This week’s COVID Catch-up: The challenge of accepting help


One lesson Carrie Steinweg has learned: If someone wants to help, let them.

Carrie Steinweg (photo provided)

COVID Catch-up is a weekly column featuring Lansing Journal journalist Carrie Steinweg’s personal experience with COVID-19 and things she learned from others who shared their experiences. Subscribe today to make sure you don’t miss any COVID Catch-ups. Last week’s column is available here.

By Carrie Steinweg

LANSING, Ill. (April 15, 2021) – I know I’m not alone in this. Accepting help. I don’t like it. I’d venture to say that more people feel that way than don’t. When someone offers help in some form, it means you may have to admit that you need help. And I’d rather just plug along taking care of things on my own. But for most of us, there comes a time when you really have to depend on the help of others to get by.

Here I am almost six months after my first COVID symptoms appeared, and I have made it through this tough time with help from others. That has meant everything from my husband being my driver, to my kids carrying and lifting things for me or doing extra chores, to family and friends dropping off meals or having them delivered. Everyone living in my house has had to pick up the slack and do things that I haven’t been able to do.

Meals and food help

My sisters and a good friend have also done some very thoughtful things, and I’m so grateful for it. When I first got home from the hospital, several meals were provided, which was a huge help. There was no way I could get up and cook. My appetite was coming back after the hospital stay, but I was too weak to stand in the kitchen and prepare a meal.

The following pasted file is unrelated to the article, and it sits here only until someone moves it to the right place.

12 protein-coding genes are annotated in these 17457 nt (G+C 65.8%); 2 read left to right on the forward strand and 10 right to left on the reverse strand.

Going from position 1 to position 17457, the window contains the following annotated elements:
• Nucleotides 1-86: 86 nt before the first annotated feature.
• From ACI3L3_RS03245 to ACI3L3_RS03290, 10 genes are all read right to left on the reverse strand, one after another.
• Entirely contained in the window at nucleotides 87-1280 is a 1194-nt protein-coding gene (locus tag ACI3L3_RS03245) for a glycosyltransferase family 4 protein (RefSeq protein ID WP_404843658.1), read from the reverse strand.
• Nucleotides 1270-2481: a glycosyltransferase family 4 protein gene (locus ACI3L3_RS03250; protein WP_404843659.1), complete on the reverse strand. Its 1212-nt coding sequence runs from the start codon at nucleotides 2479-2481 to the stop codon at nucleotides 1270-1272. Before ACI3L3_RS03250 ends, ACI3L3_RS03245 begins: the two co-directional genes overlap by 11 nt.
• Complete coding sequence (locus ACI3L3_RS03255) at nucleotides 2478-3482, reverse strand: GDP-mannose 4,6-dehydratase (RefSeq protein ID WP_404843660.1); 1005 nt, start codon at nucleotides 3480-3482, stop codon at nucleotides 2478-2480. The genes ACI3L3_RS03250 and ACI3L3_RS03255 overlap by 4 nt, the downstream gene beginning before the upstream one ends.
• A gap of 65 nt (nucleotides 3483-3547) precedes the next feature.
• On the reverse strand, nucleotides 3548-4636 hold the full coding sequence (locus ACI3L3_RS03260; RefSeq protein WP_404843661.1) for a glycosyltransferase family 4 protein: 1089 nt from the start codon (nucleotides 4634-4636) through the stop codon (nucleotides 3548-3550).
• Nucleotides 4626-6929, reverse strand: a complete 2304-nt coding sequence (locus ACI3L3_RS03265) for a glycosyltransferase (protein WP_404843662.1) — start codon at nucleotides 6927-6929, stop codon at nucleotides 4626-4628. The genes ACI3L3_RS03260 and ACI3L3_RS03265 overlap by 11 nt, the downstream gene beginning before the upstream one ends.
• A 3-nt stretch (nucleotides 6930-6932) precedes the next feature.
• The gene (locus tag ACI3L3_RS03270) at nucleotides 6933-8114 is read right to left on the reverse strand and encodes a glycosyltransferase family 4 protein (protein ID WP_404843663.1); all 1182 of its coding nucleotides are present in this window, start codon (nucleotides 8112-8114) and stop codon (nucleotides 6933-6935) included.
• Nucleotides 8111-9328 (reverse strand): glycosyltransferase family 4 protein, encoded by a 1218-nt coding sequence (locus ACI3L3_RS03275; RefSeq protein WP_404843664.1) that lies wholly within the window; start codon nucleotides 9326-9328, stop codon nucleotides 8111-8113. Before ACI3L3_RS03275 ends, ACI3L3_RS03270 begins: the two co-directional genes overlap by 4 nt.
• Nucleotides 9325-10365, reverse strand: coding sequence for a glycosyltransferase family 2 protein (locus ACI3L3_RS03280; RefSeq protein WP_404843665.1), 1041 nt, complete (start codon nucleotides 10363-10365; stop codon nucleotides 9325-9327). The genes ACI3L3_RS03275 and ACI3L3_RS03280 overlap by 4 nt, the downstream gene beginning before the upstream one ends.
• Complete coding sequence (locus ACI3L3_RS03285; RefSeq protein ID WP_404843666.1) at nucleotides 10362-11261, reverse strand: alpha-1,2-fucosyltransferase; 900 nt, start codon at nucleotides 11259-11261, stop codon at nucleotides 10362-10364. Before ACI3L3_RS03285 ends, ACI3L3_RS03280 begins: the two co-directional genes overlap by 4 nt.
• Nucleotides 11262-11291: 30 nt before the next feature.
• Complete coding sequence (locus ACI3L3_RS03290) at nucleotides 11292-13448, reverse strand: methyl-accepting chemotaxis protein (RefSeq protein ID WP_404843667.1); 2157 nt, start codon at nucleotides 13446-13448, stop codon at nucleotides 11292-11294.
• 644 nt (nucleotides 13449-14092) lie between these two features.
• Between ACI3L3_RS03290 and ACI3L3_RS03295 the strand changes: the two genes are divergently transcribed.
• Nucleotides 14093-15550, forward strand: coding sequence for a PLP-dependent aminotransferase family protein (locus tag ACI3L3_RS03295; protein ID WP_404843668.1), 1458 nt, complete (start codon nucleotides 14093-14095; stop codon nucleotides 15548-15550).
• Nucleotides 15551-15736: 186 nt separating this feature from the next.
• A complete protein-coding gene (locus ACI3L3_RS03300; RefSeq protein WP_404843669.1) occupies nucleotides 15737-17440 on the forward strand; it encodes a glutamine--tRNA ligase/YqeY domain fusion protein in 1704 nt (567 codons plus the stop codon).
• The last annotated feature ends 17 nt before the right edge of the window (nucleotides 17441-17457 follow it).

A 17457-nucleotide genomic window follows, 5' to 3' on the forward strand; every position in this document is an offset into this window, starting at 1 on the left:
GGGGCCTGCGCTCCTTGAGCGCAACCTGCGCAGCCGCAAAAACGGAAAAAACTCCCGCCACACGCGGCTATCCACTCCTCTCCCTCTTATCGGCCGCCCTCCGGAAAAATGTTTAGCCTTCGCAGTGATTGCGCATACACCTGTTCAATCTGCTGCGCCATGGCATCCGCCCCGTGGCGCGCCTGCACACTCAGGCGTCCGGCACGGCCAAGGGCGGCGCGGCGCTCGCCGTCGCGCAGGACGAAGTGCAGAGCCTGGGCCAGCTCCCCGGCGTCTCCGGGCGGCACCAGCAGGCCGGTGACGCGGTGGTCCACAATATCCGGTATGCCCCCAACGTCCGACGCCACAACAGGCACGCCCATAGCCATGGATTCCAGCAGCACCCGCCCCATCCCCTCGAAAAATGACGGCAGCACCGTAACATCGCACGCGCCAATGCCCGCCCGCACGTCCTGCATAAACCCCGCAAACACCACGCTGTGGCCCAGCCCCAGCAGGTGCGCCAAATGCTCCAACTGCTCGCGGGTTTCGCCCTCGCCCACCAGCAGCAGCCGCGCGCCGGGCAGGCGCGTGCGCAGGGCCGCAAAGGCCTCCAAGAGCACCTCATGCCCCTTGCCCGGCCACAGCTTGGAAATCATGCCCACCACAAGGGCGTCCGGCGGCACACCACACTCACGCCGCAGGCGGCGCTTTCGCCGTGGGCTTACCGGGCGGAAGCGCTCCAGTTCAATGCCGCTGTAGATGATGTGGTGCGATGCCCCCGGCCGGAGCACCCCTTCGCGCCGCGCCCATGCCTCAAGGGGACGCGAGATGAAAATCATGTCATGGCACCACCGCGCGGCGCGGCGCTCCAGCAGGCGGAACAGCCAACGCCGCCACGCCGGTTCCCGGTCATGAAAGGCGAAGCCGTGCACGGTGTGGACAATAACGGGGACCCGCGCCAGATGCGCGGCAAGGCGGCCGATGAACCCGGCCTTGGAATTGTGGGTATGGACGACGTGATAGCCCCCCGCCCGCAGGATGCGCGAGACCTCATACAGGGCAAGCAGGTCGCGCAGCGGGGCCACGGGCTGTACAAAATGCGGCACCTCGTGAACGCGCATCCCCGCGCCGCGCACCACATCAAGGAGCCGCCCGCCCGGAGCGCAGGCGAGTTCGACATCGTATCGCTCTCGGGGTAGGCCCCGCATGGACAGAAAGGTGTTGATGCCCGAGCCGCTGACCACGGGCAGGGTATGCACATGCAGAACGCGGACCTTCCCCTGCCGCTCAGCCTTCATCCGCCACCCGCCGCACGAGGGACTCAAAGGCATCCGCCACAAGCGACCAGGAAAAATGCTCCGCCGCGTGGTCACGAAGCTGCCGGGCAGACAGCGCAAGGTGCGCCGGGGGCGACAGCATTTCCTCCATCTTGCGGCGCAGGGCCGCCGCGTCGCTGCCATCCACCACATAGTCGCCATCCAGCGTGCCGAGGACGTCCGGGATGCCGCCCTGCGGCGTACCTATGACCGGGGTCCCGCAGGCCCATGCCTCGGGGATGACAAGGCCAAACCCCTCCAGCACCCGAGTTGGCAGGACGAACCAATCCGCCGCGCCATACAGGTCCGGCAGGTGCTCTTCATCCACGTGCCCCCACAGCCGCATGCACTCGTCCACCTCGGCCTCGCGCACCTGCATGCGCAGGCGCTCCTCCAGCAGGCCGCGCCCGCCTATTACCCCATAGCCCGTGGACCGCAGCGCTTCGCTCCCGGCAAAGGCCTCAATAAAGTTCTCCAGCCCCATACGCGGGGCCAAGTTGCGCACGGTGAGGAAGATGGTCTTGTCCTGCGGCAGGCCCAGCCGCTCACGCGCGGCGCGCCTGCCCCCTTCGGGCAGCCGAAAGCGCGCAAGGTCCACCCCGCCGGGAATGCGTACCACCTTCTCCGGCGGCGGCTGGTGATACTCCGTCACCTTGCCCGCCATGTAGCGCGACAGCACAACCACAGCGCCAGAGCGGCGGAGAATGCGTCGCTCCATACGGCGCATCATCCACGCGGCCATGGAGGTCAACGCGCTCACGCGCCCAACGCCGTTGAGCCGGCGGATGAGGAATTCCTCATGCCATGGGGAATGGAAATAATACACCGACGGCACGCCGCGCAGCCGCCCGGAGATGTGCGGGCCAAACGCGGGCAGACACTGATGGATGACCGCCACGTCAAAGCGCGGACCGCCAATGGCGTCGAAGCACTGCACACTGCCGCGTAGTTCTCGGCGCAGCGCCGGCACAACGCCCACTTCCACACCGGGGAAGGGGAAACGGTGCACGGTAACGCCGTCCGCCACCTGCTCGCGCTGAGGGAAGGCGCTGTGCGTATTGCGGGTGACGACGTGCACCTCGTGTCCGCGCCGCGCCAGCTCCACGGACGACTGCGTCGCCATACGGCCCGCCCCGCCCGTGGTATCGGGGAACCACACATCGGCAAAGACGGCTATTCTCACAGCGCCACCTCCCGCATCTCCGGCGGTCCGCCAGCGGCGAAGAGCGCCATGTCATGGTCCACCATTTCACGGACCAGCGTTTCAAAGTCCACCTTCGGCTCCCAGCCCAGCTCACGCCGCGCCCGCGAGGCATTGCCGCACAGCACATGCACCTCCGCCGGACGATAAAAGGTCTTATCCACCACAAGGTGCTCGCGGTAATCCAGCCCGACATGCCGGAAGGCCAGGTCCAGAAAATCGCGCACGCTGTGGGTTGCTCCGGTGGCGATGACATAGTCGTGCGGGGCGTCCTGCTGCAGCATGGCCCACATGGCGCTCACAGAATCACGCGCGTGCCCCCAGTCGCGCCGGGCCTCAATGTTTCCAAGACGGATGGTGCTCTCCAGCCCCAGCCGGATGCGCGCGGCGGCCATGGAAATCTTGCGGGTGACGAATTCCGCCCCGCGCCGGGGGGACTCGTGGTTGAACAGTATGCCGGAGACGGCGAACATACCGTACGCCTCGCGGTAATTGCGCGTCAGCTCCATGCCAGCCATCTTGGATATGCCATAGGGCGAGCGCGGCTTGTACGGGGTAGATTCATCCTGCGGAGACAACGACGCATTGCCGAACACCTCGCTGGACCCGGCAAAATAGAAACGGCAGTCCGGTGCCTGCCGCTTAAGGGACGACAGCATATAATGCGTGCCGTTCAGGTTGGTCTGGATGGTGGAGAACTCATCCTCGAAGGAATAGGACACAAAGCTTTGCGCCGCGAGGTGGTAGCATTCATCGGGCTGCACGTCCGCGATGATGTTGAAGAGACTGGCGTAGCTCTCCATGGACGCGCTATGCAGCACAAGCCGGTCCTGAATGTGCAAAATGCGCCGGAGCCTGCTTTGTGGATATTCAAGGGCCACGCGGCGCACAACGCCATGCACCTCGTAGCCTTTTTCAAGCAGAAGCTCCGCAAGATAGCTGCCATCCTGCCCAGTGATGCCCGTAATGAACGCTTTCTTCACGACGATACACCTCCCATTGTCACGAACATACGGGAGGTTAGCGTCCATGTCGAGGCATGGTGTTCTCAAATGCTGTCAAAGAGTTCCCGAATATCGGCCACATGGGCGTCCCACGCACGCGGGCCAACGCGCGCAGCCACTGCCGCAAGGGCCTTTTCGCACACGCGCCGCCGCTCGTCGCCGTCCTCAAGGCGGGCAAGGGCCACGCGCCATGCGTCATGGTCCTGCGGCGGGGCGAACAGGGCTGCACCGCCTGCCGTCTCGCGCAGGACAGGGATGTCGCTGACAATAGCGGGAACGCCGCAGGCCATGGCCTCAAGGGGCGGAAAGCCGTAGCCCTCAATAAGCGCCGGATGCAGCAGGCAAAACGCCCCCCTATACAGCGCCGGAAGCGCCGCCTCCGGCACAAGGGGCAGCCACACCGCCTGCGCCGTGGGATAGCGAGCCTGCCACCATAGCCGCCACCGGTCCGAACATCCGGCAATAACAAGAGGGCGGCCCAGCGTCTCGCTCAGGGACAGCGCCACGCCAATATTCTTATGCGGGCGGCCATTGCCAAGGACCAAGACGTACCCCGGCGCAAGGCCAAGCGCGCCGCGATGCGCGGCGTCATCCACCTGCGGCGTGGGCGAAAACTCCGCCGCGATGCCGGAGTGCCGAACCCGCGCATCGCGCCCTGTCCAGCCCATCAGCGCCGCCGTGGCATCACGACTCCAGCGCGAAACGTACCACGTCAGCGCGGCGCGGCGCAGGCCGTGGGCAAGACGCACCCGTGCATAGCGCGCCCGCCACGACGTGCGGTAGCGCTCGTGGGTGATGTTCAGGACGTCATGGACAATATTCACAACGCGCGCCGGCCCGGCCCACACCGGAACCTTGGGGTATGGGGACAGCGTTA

My good friend Michelle kept sending texts to check in on me, dropped off little treats like hot chocolate, candles, and candy bars, and prepared some homemade meals like her award-winning chili, veggie lasagna, and chicken fajitas. My siblings pitched in, too, to help feed the family by sending meal deliveries from area restaurants. My sister Becky coordinated it.

And when it was time for Thanksgiving, a meal that takes a lot of energy to prepare, two of my sisters ordered a full turkey dinner with all the trimmings and dessert from a local restaurant that was paid for and just had to be picked up. That was such a wonderful gesture and something I’ll always remember. I really enjoy cooking a big meal for my family on holidays with lots of side dishes and appetizers, but I knew it just wouldn’t be possible this past year. It was so nice for everything to just be set in the kitchen, hot and ready to eat. We just had to set the table and sit down and enjoy it together.

These are things I never would have asked for help with. I knew we’d survive just fine with what my husband or kids could prepare from the freezer stock or what they could get for carry-out. No one would starve. But it took such a weight off just to know I didn’t have to even think about it. I got to concentrate on resting and healing while dinner just showed up.

Accepting and giving help

It’s one big lesson I learned from being sick with COVID: If someone wants to help, let them. Of course, I was inclined to refuse the offers at first. And if asked if I needed something, I’d say ‘no.’ But I also remembered how it felt good when there were times I was able to help someone — bringing a meal to a new mom, or having a pizza delivered to someone having a bad day, or treating someone to lunch. No one asked for help, and if I’d asked if they wanted or needed help, I’m sure they would have declined. I finally was able to let myself stop resisting and just accept it. Helping one another is a good thing, and these past few months were made easier because of the kindness of family and friends.